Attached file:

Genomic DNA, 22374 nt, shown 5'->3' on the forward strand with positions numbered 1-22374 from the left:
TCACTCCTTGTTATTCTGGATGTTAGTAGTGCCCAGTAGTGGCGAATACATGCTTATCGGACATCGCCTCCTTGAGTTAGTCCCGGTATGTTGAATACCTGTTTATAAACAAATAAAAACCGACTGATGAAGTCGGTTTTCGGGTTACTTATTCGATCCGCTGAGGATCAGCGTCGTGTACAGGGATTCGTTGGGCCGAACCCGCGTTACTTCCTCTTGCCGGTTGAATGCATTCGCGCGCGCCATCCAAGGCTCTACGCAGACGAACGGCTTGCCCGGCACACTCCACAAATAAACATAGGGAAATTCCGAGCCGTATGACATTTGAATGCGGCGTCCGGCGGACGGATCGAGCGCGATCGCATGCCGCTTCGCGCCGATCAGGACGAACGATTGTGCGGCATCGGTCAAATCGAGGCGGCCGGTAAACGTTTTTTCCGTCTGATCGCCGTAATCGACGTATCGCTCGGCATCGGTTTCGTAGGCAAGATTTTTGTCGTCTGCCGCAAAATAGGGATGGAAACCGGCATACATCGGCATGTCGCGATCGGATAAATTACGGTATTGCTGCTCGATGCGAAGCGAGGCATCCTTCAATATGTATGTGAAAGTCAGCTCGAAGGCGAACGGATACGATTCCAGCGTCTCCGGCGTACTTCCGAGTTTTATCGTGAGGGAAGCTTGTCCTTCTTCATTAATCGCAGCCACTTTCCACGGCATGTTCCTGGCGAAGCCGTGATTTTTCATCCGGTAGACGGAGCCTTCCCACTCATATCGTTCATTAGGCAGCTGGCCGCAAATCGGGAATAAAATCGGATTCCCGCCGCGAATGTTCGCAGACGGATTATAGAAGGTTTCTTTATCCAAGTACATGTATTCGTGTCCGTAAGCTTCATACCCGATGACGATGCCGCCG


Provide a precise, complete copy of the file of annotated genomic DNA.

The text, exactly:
Genomic DNA, 22374 nt, shown 5'->3' on the forward strand with positions numbered 1-22374 from the left:
TCACTCCTTGTTATTCTGGATGTTAGTAGTGCCCAGTAGTGGCGAATACATGCTTATCGGACATCGCCTCCTTGAGTTAGTCCCGGTATGTTGAATACCTGTTTATAAACAAATAAAAACCGACTGATGAAGTCGGTTTTCGGGTTACTTATTCGATCCGCTGAGGATCAGCGTCGTGTACAGGGATTCGTTGGGCCGAACCCGCGTTACTTCCTCTTGCCGGTTGAATGCATTCGCGCGCGCCATCCAAGGCTCTACGCAGACGAACGGCTTGCCCGGCACACTCCACAAATAAACATAGGGAAATTCCGAGCCGTATGACATTTGAATGCGGCGTCCGGCGGACGGATCGAGCGCGATCGCATGCCGCTTCGCGCCGATCAGGACGAACGATTGTGCGGCATCGGTCAAATCGAGGCGGCCGGTAAACGTTTTTTCCGTCTGATCGCCGTAATCGACGTATCGCTCGGCATCGGTTTCGTAGGCAAGATTTTTGTCGTCTGCCGCAAAATAGGGATGGAAACCGGCATACATCGGCATGTCGCGATCGGATAAATTACGGTATTGCTGCTCGATGCGAAGCGAGGCATCCTTCAATATGTATGTGAAAGTCAGCTCGAAGGCGAACGGATACGATTCCAGCGTCTCCGGCGTACTTCCGAGTTTTATCGTGAGGGAAGCTTGTCCTTCTTCATTAATCGCAGCCACTTTCCACGGCATGTTCCTGGCGAAGCCGTGATTTTTCATCCGGTAGACGGAGCCTTCCCACTCATATCGTTCATTAGGCAGCTGGCCGCAAATCGGGAATAAAATCGGATTCCCGCCGCGAATGTTCGCAGACGGATTATAGAAGGTTTCTTTATCCAAGTACATGTATTCGTGTCCGTAAGCTTCATACCCGATGACGATGCCGCCG